4 tips for improving communication and helping nurses get back to the patient's bedside

Nurses are one of the most important assets to a hospital. They can reduce the likelihood of falls, infections and medication errors, and improve patient satisfaction. That said, the more hospitals can do to keep nurses at the patient's bedside, the better.

Studies have shown nurses may spend as little as two hours of a 12-hour shift on direct patient care. Other studies have found nurses face numerous interruptions while caring for patients, increasing the likelihood of procedural failures by 12 percent and clinical failures by 13 percent.

Frequently, nurses are busy paging physicians, copying and faxing documents, tracking down test results, searching for supplies, completing paperwork and a whole variety of other tasks, according to Molly Gamble, Editor-in-Chief of Becker's Hospital Review.

"Nurses are very, very busy and they work really hard, but many hospitals are realizing their nurses are not spending enough time with patients, and this is problematic because that's the time that matters the most," said Ms. Gamble.

To combat this problem, many clinicians try to streamline the communication processes, even if it's not always through channels that are up to regulation standards. For instance, 96 percent of physicians with smartphones use unsecure SMS to communicate about patient care and, while 89 percent of hospitals do not allow nurses to use their personal smartphones, 67 percent do anyway.

In a recent webinar, Rhonda Collins, RN, CNO for Vocera Communications, highlighted one of the goals of communication, saying, "The vision is that communication doesn't start with a device or technology platform; it starts with the patient. Likewise, caregivers all have to be talking to each other in a secure, seamless environment."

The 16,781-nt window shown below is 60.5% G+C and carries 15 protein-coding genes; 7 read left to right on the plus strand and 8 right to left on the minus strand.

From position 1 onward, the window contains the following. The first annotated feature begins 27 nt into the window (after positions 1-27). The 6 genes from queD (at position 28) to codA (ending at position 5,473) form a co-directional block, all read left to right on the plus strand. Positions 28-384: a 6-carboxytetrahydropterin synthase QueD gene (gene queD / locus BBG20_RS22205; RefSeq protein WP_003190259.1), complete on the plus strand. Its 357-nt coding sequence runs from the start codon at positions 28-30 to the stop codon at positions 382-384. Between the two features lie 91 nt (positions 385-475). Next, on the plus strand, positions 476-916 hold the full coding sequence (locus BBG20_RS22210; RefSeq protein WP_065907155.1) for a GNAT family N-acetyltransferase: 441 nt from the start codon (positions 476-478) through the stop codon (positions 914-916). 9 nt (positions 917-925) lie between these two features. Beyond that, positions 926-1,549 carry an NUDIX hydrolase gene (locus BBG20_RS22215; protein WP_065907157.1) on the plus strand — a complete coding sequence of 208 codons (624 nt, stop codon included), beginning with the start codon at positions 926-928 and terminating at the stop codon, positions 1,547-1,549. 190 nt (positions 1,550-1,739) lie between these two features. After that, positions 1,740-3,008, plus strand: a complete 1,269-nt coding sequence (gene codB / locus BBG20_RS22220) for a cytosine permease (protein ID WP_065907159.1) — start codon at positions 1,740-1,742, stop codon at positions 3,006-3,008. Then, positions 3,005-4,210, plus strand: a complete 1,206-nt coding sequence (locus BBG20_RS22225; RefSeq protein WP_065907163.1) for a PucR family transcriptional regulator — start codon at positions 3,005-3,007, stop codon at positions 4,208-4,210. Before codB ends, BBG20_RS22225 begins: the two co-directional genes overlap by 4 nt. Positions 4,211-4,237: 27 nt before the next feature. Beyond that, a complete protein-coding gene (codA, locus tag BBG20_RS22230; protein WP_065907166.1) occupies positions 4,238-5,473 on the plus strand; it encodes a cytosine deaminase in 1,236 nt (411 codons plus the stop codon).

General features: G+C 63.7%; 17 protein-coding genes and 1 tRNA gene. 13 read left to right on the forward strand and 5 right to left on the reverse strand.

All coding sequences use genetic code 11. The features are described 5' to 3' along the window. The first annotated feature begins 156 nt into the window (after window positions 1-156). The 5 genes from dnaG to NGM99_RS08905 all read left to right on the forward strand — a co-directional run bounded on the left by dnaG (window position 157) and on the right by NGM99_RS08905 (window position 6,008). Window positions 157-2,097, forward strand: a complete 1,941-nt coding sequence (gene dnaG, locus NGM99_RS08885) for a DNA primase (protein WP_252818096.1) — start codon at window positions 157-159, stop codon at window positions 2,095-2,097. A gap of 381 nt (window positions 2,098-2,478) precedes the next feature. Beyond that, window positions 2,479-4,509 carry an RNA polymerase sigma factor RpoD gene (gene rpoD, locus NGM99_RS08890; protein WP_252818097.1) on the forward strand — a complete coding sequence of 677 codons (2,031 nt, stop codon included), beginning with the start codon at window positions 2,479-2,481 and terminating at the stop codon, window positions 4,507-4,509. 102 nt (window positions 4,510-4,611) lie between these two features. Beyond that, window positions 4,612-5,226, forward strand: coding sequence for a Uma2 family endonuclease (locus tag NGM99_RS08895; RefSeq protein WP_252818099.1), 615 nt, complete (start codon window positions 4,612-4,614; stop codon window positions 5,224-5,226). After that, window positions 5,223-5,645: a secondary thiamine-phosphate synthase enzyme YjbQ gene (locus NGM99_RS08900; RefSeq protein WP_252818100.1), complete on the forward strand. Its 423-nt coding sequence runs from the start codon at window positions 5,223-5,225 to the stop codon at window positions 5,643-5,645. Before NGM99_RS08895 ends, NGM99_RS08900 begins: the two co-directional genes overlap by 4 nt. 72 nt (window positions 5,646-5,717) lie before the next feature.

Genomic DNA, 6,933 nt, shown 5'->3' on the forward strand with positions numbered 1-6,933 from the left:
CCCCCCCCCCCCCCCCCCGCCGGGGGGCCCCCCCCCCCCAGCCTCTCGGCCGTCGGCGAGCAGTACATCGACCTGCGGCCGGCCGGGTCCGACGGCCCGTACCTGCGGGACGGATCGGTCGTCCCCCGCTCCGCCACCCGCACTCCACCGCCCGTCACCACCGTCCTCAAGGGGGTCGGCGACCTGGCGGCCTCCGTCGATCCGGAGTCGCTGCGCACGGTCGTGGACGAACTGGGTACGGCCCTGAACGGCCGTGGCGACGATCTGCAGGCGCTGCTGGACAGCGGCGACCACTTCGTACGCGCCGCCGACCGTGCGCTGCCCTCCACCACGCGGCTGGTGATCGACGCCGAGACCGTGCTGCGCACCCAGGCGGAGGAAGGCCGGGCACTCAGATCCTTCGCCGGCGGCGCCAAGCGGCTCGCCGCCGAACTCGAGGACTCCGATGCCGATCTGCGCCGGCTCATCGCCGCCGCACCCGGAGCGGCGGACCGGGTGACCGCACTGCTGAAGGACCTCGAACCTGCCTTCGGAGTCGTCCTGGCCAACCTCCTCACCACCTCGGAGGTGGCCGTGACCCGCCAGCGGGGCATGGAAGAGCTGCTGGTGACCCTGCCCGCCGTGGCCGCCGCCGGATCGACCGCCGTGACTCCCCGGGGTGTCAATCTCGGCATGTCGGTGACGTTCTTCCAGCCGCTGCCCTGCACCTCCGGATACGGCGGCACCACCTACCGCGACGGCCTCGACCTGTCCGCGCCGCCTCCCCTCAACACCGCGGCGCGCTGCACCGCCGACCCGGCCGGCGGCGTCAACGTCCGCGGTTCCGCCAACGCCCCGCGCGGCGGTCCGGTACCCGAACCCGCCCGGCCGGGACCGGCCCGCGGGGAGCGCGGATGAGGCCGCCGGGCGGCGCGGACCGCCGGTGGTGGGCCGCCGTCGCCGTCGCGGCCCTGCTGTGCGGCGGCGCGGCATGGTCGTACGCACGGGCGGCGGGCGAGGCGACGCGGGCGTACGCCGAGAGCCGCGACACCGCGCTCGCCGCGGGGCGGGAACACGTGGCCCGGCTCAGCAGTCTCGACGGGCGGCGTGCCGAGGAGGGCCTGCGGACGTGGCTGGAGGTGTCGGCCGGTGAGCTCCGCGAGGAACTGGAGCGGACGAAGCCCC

Mary Beth Mitchell, RN, CNIO for Arlington-based Texas Health Resources, outlined four tactics hospitals should employ to bring the communication pieces together so nurses can spend more time at patients' bedsides.

1. Establish a clear strategy for communication. For instance, THR created a unified communication program to eliminate subpar workflows, examine the best communication strategies and practices and hardwire those across the system's hospitals and facilities.

2. Transition from a person-specific to a role-specific method of communication. Sometimes it is difficult to leave a contact or callback for a specific person since that can change with breaks and shift changes and whatnot. Having contacts based on hospital roles instead of people could improve communication.

3. Maintain flexibility when managing escalations, changes in staff and emergencies. Things can change in the blink of an eye at a hospital and someone who was acting as a contact may become unavailable at a moment's notice. There should be a system in place to make sure messages from either patients or clinicians are continuously passed up the hierarchy until the matter is addressed to avoid having messages fall through the cracks.

4. Have the ability to integrate various technologies. In a hospital's communication plan, managing various kinds of technologies — including wireless nurse badges, smartphones, shared devices with secure messaging and EHRs — is an important issue to address.

"If we have a strategy and we have the right tools and way to communicate, we can conquer this beast and really make a difference and show good outcomes," said Ms. Mitchell.



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